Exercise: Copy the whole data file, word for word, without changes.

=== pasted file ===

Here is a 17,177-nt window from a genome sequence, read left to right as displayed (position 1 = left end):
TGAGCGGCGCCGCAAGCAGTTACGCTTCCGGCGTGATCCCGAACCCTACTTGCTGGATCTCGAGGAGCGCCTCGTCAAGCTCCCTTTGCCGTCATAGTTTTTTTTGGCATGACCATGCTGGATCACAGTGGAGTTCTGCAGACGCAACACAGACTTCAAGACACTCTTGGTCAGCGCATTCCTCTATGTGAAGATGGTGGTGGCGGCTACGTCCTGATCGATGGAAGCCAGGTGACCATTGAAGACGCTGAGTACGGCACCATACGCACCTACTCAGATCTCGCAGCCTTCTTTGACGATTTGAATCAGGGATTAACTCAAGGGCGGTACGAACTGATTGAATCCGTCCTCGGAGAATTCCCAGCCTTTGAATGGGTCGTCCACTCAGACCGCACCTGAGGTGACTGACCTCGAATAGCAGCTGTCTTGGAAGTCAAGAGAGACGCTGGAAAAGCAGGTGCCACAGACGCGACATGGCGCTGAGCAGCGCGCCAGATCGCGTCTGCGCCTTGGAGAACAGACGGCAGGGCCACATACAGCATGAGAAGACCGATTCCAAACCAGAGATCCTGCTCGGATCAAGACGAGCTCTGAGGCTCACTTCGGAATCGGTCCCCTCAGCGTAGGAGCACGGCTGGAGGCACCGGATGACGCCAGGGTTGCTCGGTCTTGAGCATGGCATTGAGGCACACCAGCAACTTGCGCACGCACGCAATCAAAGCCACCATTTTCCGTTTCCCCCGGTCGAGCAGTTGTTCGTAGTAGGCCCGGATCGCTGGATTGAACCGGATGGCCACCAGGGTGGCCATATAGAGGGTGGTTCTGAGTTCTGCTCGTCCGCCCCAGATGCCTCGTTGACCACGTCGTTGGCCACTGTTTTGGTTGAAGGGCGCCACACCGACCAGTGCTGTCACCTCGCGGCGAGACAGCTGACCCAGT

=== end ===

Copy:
Here is a 17,177-nt window from a genome sequence, read left to right as displayed (position 1 = left end):
TGAGCGGCGCCGCAAGCAGTTACGCTTCCGGCGTGATCCCGAACCCTACTTGCTGGATCTCGAGGAGCGCCTCGTCAAGCTCCCTTTGCCGTCATAGTTTTTTTTGGCATGACCATGCTGGATCACAGTGGAGTTCTGCAGACGCAACACAGACTTCAAGACACTCTTGGTCAGCGCATTCCTCTATGTGAAGATGGTGGTGGCGGCTACGTCCTGATCGATGGAAGCCAGGTGACCATTGAAGACGCTGAGTACGGCACCATACGCACCTACTCAGATCTCGCAGCCTTCTTTGACGATTTGAATCAGGGATTAACTCAAGGGCGGTACGAACTGATTGAATCCGTCCTCGGAGAATTCCCAGCCTTTGAATGGGTCGTCCACTCAGACCGCACCTGAGGTGACTGACCTCGAATAGCAGCTGTCTTGGAAGTCAAGAGAGACGCTGGAAAAGCAGGTGCCACAGACGCGACATGGCGCTGAGCAGCGCGCCAGATCGCGTCTGCGCCTTGGAGAACAGACGGCAGGGCCACATACAGCATGAGAAGACCGATTCCAAACCAGAGATCCTGCTCGGATCAAGACGAGCTCTGAGGCTCACTTCGGAATCGGTCCCCTCAGCGTAGGAGCACGGCTGGAGGCACCGGATGACGCCAGGGTTGCTCGGTCTTGAGCATGGCATTGAGGCACACCAGCAACTTGCGCACGCACGCAATCAAAGCCACCATTTTCCGTTTCCCCCGGTCGAGCAGTTGTTCGTAGTAGGCCCGGATCGCTGGATTGAACCGGATGGCCACCAGGGTGGCCATATAGAGGGTGGTTCTGAGTTCTGCTCGTCCGCCCCAGATGCCTCGTTGACCACGTCGTTGGCCACTGTTTTGGTTGAAGGGCGCCACACCGACCAGTGCTGTCACCTCGCGGCGAGACAGCTGACCCAGT